The Real Pocahontas

Pocahontas (c. 1596-1617)

The Historical Facts


  • This legendary character was born near Jamestown, Virginia.
  • She was first called Matoaka – later known as Amonute – nicknamed Pocahontas because it meant spoiled child – and took the name Rebecca after converting to Christianity.
  • Pocahontas was the daughter of Chief Powhatan.
  • Of his 27 children, she was said to have been his favorite.
  • She often advised her father, and became a successful peacemaker between the First Nation tribes and the First Colonists.
  • In 1613 she as captured by the English and held for a ransom her father refused to pay.
  • She became the wife of a tobacco planter called John Rolfe.
  • They married in 1614.
  • In January 1615 they had a son named Thomas.
  • The following year the Rolfes travelled to London, presenting Pocahontas as a “civilized savage” to promote investment in the Jamestown settlement.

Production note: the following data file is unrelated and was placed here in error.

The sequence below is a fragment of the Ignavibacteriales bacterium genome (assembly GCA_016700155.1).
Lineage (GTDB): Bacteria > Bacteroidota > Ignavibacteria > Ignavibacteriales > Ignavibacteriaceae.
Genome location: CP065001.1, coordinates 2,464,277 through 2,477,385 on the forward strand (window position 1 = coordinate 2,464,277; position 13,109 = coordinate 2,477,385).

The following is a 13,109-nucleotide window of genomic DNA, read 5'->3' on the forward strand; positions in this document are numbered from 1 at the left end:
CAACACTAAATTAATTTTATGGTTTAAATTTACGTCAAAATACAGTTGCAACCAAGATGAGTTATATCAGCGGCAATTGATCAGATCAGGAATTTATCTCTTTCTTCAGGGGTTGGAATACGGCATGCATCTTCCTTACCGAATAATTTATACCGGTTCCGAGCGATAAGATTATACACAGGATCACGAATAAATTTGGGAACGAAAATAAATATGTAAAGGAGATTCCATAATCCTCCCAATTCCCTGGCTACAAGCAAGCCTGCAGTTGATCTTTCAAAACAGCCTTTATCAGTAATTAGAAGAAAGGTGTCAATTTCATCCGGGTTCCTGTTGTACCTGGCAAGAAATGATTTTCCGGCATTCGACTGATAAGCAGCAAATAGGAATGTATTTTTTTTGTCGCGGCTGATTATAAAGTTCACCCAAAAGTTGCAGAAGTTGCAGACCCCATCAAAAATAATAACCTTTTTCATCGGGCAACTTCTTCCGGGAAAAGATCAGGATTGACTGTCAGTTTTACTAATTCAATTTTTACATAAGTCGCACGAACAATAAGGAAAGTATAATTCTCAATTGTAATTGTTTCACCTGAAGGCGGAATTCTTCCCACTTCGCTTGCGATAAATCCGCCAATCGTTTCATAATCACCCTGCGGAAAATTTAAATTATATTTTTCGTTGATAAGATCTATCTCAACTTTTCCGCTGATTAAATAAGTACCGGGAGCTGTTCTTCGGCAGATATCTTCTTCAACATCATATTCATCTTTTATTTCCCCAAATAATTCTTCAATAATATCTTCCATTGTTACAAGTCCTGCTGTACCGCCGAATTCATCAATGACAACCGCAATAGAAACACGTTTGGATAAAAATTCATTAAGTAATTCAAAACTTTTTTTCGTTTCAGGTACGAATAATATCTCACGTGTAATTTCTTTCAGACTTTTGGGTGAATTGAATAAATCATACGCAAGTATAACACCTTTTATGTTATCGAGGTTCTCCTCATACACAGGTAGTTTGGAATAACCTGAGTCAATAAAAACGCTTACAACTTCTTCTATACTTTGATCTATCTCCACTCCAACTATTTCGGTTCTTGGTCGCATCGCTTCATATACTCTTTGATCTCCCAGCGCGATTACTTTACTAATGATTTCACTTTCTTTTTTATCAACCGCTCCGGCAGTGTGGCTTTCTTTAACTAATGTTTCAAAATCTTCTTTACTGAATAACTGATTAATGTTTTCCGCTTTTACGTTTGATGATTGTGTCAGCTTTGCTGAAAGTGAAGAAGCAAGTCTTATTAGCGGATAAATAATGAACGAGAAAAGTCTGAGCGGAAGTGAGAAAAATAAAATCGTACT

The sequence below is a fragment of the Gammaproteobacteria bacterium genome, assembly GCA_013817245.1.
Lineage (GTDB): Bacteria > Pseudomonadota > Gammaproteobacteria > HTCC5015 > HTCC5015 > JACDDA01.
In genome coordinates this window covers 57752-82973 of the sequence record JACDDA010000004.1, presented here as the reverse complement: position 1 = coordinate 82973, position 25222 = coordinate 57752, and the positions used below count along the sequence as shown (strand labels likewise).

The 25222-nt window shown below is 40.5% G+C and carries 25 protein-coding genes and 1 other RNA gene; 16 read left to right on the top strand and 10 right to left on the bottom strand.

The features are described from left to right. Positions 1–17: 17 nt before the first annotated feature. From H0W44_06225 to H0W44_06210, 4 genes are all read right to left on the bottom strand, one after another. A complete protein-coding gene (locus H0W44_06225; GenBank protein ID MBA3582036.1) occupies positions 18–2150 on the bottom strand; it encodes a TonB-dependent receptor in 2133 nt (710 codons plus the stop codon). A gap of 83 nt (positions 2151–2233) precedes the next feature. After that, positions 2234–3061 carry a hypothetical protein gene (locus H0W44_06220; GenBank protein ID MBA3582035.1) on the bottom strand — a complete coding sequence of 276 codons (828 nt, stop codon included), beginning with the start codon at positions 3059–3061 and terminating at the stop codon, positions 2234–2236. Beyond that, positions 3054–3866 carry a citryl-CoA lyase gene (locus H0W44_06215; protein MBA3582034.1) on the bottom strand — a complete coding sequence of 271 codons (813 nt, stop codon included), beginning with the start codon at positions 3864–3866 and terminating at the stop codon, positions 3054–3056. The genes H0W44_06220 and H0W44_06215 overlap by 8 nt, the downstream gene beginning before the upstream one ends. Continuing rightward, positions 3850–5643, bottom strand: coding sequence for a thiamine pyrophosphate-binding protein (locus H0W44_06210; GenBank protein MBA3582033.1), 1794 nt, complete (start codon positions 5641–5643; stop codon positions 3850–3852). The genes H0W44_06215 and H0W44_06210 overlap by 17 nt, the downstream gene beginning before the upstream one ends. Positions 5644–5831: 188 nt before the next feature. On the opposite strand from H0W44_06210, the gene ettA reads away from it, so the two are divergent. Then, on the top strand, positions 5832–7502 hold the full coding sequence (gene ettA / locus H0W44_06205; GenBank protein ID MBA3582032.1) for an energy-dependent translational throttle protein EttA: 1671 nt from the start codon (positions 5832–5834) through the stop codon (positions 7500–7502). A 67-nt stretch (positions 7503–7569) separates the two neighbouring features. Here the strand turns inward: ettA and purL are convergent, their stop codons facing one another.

• She died on the journey back to Virginia – still in her early 20s – possibly from smallpox, pneumonia, tuberculosis, or even poison.
  • Her body was taken from the ship and buried in Kent, England.

The Disney Myth


  • Pocahontas probably did not save John Smith’s life by throwing herself on his body to prevent his execution.
  • As she was only 10 years old when she met Smith, it is highly unlikely they had the type of romance depicted in the Disney movie.
  • People who knew Smith describe him as an abrasive, mercenary, ambitious, self-promoting soldier, who was not very pleasant.
  • Pocahontas always denied Smith’s version of events, refused to meet with him, and publically called him a liar.

Whatever the facts behind the Pocahontas myth, she was – and continues to be – a great ambassador for First Nation people.  The Disney movie might be forgiven for factual inaccuracies because their version of her story has helped promote tolerance and understanding between different American cultures!

Sources:, “Pocahontas” at

Disney, Walt. Pocohontas  (1995 film), “The Pocahontas Myth” at

Wikipedia, “Pocahontas” at


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